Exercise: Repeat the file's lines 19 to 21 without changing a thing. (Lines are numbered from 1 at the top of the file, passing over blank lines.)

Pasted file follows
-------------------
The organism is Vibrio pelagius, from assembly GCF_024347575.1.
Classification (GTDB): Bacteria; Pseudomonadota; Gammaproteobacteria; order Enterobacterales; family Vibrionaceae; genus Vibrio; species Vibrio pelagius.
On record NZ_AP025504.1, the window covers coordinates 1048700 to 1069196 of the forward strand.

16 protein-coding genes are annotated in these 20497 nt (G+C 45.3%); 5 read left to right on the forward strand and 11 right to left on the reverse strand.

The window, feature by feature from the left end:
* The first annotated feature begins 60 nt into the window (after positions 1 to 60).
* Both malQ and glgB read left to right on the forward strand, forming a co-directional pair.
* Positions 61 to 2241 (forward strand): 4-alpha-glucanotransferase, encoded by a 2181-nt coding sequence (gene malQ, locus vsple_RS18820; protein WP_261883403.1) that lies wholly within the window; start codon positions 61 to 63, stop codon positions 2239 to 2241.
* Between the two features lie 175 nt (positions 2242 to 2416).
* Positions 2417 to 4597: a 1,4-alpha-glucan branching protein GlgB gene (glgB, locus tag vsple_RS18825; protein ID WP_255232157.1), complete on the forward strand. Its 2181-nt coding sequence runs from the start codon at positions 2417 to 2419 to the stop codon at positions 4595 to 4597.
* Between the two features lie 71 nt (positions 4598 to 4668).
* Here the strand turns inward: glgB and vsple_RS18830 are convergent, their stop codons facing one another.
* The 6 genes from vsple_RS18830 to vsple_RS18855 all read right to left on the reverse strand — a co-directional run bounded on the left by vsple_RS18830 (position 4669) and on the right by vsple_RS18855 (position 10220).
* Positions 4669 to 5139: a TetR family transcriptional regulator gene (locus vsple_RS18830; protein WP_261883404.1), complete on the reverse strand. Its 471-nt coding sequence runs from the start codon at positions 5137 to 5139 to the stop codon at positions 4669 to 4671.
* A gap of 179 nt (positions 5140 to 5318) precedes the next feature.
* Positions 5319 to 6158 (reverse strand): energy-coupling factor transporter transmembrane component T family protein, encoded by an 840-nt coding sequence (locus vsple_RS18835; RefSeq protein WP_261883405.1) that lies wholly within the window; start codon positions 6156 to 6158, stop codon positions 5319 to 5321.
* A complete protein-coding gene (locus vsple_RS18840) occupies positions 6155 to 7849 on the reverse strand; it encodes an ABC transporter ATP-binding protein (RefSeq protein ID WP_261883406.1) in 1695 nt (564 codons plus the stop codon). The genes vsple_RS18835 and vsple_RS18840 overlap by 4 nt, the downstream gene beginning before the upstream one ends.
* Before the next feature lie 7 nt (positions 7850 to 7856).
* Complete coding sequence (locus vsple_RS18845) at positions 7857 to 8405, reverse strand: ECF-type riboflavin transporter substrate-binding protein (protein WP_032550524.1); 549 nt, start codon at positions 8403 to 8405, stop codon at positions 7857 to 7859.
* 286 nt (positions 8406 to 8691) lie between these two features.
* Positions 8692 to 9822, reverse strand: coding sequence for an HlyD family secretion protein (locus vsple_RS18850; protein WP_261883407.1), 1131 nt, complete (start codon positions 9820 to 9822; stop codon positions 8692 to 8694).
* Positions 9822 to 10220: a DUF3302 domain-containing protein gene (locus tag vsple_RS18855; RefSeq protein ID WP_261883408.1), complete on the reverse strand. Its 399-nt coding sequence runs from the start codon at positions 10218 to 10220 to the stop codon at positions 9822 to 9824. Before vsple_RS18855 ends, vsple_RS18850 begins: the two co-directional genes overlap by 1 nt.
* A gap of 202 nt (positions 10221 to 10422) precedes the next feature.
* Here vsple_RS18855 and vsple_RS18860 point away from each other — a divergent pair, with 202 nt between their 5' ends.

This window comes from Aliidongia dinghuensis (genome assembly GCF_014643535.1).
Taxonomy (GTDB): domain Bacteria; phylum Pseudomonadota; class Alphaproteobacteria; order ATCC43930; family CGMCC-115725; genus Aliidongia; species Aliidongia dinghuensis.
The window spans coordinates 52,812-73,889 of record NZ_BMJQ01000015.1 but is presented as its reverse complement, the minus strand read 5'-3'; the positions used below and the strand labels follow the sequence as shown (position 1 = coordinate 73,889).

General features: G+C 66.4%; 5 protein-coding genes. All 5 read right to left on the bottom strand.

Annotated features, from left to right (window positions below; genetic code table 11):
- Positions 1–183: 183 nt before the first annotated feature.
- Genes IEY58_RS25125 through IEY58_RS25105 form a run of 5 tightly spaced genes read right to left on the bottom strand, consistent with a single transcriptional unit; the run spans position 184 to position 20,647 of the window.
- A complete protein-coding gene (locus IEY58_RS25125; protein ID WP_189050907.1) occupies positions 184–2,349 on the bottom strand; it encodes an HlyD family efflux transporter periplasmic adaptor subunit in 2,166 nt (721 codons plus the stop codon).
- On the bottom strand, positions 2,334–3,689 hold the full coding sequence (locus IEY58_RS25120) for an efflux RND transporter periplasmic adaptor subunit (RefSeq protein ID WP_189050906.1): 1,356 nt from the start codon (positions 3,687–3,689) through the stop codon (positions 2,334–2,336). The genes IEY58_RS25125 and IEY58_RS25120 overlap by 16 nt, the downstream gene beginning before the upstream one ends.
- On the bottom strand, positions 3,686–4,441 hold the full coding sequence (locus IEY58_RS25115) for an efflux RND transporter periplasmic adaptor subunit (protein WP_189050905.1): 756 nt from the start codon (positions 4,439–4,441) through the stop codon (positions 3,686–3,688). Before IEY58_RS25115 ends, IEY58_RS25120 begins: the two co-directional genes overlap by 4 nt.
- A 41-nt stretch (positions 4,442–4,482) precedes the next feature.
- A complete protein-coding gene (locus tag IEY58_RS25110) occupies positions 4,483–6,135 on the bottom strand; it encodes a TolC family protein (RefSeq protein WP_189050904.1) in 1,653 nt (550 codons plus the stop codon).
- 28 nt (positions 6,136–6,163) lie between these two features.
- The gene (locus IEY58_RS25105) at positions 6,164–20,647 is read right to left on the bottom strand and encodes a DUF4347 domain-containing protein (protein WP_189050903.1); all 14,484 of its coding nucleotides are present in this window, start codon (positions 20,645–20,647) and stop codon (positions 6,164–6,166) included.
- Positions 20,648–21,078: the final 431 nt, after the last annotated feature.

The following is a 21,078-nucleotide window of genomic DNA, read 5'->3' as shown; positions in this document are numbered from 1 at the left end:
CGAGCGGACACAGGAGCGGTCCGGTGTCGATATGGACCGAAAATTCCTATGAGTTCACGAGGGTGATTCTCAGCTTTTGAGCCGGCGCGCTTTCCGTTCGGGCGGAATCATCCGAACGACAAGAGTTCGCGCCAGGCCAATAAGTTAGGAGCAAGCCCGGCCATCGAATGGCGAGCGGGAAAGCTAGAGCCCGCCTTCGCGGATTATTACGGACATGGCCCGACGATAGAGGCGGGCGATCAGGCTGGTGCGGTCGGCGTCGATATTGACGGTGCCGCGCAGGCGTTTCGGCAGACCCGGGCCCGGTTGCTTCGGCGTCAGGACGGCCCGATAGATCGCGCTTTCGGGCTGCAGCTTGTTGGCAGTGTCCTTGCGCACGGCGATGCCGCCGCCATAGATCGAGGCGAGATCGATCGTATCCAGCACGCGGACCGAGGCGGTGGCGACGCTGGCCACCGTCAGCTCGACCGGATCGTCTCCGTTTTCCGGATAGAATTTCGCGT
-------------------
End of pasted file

* Complete coding sequence (locus vsple_RS18845) at positions 7857 to 8405, reverse strand: ECF-type riboflavin transporter substrate-binding protein (protein WP_032550524.1); 549 nt, start codon at positions 8403 to 8405, stop codon at positions 7857 to 7859.
* 286 nt (positions 8406 to 8691) lie between these two features.
* Positions 8692 to 9822, reverse strand: coding sequence for an HlyD family secretion protein (locus vsple_RS18850; protein WP_261883407.1), 1131 nt, complete (start codon positions 9820 to 9822; stop codon positions 8692 to 8694).